Days after Hurricane Irma roared through the Caribbean, leveling entire islands and claiming at least 20 lives, officials still haven’t heard from some areas hit by the storm or fully assessed the damage. A second storm in the region — Category 4 Hurricane Jose — seemed likely to spare many of the islands a second strike.
On Saturday, Irma churned over the north coast of Cuba hours before it is predicted to turn toward Florida and head up the state’s west coast. Right on its heels, Hurricane Jose, looked to be headed east, away from the islands Irma ravaged days before.
In Barbuda, the tiny island where Irma destroyed a majority of homes and left more than half of the population homeless, a hurricane warning was downgraded to a tropical storm warning hours after all residents were evacuated to neighboring Antigua.
The only death on Barbuda was a 2-year-old girl swept away by floodwaters. In St. Martin and St. Barts, 11 were killed, along with four each in the U.S. and British Virgin Islands and one on Anguilla.
Never miss a local story.
A 16-year-old junior professional surfer drowned Tuesday while surfing Irma’s waves off the coast of Barbados.
Nearly a day after Irma hit Turks and Caicos, government officials and families still haven’t heard anything from Grand Turk, South Caicos and Salt Cay, hit directly by Irma’s eye. On Friday, a former premier of the county, Michael Misick, said it was “unacceptable” that the current premier and government hadn’t done an aerial survey of the hardest hit parts of the island.
“We don’t know the fate of our brothers and sister in those islands,” Misick said. “In Providenciales, it is unacceptable and unsafe that 12 hours after the storm has passed there has been no attempt to remove a single pole from the road. What are we waiting on to begin pumping the water off the road and removing the poles?”
U.S. officials haven’t been able to reach St. Martin, where a reported 70 percent of homes were destroyed, and instead are relying on the Dutch and French government to aid the U.S. citizens trapped there. A Canadian couple stuck in a resort with no power, running water and rationed food were finally able to contact family on Friday night. The couple, Michael Moriarty and Meryl Zavitz, told Moriarty’s sister, Monique Balmforth, that Dutch officials cleared the nearby runway, but because the island is without power, pilots are only able to evacuate tourists until dusk. Anyone left after that will have to ride out Hurricane Jose on the island, Balmforth said.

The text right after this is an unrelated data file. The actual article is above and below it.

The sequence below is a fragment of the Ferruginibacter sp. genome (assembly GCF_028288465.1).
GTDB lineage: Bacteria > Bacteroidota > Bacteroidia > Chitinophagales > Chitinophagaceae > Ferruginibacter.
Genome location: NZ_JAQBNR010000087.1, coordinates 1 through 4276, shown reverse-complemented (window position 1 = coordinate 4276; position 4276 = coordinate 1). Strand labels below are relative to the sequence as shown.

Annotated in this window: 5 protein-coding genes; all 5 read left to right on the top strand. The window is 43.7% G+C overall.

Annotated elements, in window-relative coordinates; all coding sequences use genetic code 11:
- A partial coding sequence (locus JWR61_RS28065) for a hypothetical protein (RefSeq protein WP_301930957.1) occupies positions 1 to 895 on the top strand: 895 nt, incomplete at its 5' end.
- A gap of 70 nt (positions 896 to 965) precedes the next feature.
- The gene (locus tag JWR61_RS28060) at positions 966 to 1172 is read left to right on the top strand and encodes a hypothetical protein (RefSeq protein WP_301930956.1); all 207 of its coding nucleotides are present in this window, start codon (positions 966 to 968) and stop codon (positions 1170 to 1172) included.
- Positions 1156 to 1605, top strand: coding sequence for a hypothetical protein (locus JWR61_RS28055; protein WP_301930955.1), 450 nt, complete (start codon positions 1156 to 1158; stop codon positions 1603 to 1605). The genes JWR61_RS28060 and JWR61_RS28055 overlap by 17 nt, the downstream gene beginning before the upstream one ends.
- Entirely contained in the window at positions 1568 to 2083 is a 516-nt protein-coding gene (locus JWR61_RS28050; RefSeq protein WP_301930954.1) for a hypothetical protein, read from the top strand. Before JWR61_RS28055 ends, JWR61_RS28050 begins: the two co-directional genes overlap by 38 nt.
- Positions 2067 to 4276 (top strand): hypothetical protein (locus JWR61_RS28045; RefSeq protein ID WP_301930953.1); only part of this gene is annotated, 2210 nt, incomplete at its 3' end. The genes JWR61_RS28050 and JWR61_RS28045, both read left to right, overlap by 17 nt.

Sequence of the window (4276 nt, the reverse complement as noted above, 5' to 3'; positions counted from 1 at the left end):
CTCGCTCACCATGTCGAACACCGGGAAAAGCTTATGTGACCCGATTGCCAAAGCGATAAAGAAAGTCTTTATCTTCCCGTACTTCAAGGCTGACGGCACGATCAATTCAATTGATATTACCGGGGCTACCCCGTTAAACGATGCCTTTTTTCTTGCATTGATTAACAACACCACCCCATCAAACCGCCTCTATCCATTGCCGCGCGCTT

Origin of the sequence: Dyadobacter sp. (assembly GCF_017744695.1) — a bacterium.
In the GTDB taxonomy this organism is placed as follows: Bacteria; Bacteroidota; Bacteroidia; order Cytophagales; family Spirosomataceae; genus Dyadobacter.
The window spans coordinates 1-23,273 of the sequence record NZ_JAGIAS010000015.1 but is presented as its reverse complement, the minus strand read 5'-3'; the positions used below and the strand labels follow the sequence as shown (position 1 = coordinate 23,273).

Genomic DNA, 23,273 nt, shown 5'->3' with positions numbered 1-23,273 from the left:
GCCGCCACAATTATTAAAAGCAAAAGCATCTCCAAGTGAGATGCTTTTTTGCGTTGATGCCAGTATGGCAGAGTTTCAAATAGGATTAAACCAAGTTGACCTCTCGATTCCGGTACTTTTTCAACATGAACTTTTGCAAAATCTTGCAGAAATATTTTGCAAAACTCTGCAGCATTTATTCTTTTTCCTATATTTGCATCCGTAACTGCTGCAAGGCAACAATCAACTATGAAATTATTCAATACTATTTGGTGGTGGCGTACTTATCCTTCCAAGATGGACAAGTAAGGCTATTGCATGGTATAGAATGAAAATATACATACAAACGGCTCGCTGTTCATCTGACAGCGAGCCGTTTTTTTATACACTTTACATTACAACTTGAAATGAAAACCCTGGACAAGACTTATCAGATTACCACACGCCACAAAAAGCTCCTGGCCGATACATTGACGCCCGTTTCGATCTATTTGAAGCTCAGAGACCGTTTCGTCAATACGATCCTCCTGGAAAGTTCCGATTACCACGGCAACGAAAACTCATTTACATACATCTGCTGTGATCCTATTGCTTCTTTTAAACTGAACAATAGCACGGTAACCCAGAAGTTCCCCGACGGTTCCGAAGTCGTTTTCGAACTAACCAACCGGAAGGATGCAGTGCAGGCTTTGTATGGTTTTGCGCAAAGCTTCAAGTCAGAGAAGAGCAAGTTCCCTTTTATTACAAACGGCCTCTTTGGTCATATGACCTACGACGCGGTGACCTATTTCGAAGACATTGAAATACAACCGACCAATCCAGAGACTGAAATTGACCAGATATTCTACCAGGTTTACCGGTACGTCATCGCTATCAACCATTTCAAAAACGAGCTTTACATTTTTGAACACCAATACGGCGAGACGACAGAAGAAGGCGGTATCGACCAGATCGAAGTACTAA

Cindy Peters, a volunteer with the Sint Marteen Tallahassee Association, said she and her 60 exchange students from the island are all anxiously checking social media for updates on their friends and family back home. With phone service down on most of the island, Facebook has become the most important medium of communication, along with a local radio station, Laser 101 FM. The station, the only one operating in St. Martin, is relaying messages between the island and the U.S., Peters said.
“We are a resilient people,” Peters said. “Yes, it’s a tragic situation in terms of the devastation, but we see this in terms of an opportunity to rebuild better and more beautifully than we have before.”
She said Irma was “a rough one” for the Caribbean and called for international help, some of which is already in place.
British troops landed in Barbados Friday evening for relief efforts in the islands torn up by Hurricane Irma. They brought cash and ships stocked with vehicles, tents and water purification facilities. One ship, the HMS Ocean, is being diverted to the Caribbean until Hurricane Jose passes, after which it will return for relief efforts.
The U.S. sent 1,000 Marines and 11 U.S. Marine Corps aircraft into the Caribbean, and U.S. Northern Command is providing urban search-and-rescue capabilities in the U.S. Virgin Islands and Puerto Rico. Officials stationed the USS Wasp near the Virgin Islands to medically evaluate patients and do damage assessments.
In Puerto Rico, where Irma hit Thursday afternoon, Gov. Ricardo Rosselló tweeted Saturday morning that 58 percent of residents had power again.
This story was supplemented with information from The Associated Press.